Monday, December 31, 2012

The Use of The Pronoun, "I"

                                                  The pronoun, "I" is always strong. 

Question:   Yesterday, from the time you woke up until the time you went to bed, how many times did you use your name?

2nd Question:  Yesterday, from the time you woke up until the time you went to bed, how many times did you use the pronoun, "I" while speaking?

It is likely that you rarely used your own name, but used the pronoun, "I" more times than you can count.  It is used millions of times, and we are incredibly adept at using it properly.  This is why Statement Analysis calls pronouns, "instinctive" and exempt from the internal, subjective internal dictionary that we all have. 

The pronoun "I" is always strong.  It is easy to use and having used it millions of times, it is fair to say:

                               We mean what we say.  

This is why listening is an acquired skill, one that can be learned, practiced, and improved upon. 

Text Messaging

It is something that emotions grab onto, and emotions may eject as well.  We saw it in the suicide note, and we saw it in the text message from Elizabeth Johnson who used it to tell Baby Gabriel's father that she had killed Gabriel.  When she texted that she was on a plane, leaving the country, she dropped the pronoun, "I" which, given the number of text messages, allowed us to establish a base line, or reference point. 

Some examples:

1.  Missing "I" in text messages

If text messaging is in a series of messages, we can learn if it is the norm or pattern to not use the pronoun "I"; if so, if the subject does not use pronouns normally, and suddenly uses the pronoun, "I", it should signal the reader that this sentence is very important to the subject.  This is how we knew that Baby Gabriel was dead at his mother's hands, and how we knew that Johnson did not get on a plane to leave the country.  

If someone regularly uses the pronoun, "I", take careful note where it disappears. 
If someone regularly does not use the pronoun, "I", take careful note at its sudden appearance. 

2.  Strong, personal, up close issues. 

Let's say your grandchild was kidnapped.  Can you imagine anything more horrific than believing your precious little granddaughter is in the hands of a stranger and there is nothing you can do about it?  Can you imagine the feeling of helplessness?

To add to this, imagine said kidnapper actually broke into your home to grab her.  

Anyone who has ever been robbed knows just how personal and invasive this is.  It is not very common.  In common situations, sometimes the pronoun, "you" is used.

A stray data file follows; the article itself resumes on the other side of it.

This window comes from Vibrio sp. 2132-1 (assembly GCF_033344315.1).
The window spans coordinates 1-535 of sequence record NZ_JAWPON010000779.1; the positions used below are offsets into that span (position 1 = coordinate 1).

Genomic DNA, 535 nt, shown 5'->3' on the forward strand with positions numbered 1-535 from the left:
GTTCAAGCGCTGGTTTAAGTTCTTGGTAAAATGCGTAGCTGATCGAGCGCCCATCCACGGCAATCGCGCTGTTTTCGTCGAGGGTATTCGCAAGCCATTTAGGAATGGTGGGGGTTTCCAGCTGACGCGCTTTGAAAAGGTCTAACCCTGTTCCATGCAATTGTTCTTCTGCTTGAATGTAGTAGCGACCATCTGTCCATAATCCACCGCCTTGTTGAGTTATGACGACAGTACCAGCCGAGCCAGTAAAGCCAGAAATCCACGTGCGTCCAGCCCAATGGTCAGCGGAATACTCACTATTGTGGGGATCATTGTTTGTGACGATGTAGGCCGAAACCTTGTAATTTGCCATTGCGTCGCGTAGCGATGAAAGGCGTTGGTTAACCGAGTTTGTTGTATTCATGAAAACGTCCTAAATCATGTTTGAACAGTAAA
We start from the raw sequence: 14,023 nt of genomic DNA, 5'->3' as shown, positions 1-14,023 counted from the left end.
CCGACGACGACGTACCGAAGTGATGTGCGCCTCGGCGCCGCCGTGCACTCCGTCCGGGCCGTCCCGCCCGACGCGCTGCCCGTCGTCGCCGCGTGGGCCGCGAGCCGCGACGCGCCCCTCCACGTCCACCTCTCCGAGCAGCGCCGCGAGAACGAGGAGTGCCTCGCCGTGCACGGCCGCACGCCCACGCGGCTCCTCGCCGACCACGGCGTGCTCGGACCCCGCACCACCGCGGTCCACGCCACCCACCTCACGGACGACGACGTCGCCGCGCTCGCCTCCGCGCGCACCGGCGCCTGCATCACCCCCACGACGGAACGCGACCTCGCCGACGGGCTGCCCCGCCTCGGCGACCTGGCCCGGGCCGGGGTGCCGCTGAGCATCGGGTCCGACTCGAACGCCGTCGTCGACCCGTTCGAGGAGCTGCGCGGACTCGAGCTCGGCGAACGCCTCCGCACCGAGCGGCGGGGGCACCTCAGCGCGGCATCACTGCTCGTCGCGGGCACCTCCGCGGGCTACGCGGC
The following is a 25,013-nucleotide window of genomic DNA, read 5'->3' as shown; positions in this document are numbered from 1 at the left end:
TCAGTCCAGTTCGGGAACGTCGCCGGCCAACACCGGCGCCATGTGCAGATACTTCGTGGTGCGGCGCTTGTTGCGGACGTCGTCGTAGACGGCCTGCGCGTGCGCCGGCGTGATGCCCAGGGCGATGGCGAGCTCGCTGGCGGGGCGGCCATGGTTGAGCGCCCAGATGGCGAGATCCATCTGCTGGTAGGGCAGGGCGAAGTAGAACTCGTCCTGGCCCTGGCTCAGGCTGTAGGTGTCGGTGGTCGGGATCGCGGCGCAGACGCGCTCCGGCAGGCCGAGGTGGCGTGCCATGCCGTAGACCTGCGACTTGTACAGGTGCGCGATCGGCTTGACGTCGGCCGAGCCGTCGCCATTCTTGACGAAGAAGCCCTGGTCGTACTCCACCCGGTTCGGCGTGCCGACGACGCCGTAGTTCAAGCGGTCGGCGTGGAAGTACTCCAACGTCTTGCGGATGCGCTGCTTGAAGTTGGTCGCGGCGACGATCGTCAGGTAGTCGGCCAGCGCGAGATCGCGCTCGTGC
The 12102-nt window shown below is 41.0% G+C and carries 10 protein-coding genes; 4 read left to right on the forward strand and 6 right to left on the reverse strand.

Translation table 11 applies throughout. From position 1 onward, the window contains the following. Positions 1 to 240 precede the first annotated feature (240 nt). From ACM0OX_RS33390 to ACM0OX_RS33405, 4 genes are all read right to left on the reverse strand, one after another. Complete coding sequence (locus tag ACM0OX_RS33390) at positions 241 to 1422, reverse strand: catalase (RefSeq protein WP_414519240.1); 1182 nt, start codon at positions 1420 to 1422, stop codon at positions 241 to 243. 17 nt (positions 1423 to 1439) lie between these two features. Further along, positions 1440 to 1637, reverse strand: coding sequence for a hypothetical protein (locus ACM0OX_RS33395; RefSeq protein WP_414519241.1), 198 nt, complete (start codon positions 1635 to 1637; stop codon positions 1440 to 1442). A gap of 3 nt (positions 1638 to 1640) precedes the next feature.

While it is your grandchild kidnapped, and your home invaded, there is nothing more personal.  

The pronoun, "I" is the expected. 

When the pronoun "I" is ejected from the language, there is a reason. 




Here is the case of Baby Ayla, whom was reported kidnapped last year, from her grandmother's home. When Phoebe DiPietro spoke to media, did she believe her grandchild was kidnapped, or did she know what actually happened to her? 

Her words reveal much: 

"You're waiting for a call from the police saying they found your granddaughter" and

"Someone has been casing your house..."

The pronoun "I"  is ejected from her language because lying is stressful.  She did not lie.  She did not say that she was waiting for the police to call her about her grandchild.  She did not say that her home was being cased.  These would have been lies, and people like to avoid direct lying.  Her pronouns tell us that she knew her house was not cased and she knew the police would never call her about her grandchild. 

She knew these things.  

This is why we say it is almost impossible for someone to lie.  It is very rare.  Instead, they edit their words to deceive while not lie directly. 

Remember the example of Hillary Clinton:




1992 Gennifer Flowers:

"It is difficult to watch the man I love be attacked...the man I respect be hurt..." but by 1998, the pronoun "I" was ejected from her language:

Monica Lewinsky:

"It is difficult when the man you love... the man you respect is attacked..."

It may have taken 8 years, but the most commonly used word in the English language has been ejected from her language.  Even in prepared statements, where one is watching her words carefully, the truth seeps out.  8 years of humiliation was more than she could bear. 

Take careful note of the pronoun "I" in all conversations.  When an issue is not common to mankind, the pronoun "I" is the norm.  When an issue is common to all of us, the pronoun, "you" is often used. 

"When you lock your keys in the car, you get frustrated."

Since many of us have had this unpleasant experience, it is common.  If the same person used the pronoun, "I", it is a signal that the frustration level was quite high.  

7 comments:

Anonymous said...

"Someone has been casing your house..."

Is that 'someone' a member of a truthful terror group whose faith lies about/in "crowd-sourcing?"

Yep, they'll be on their hands and knees confessing after that!

Anonymous said...

You don't mean robbed. You mean burgled. There is a difference.

john said...
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Julia Robert said...

English Pronouns is very important because its structure is used in every day conversation. The more you practice the subject, the closer you get to mastering the English language.

Subject and Object Pronouns

John mcgowan said...
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John mcgowan said...
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John mcgowan said...
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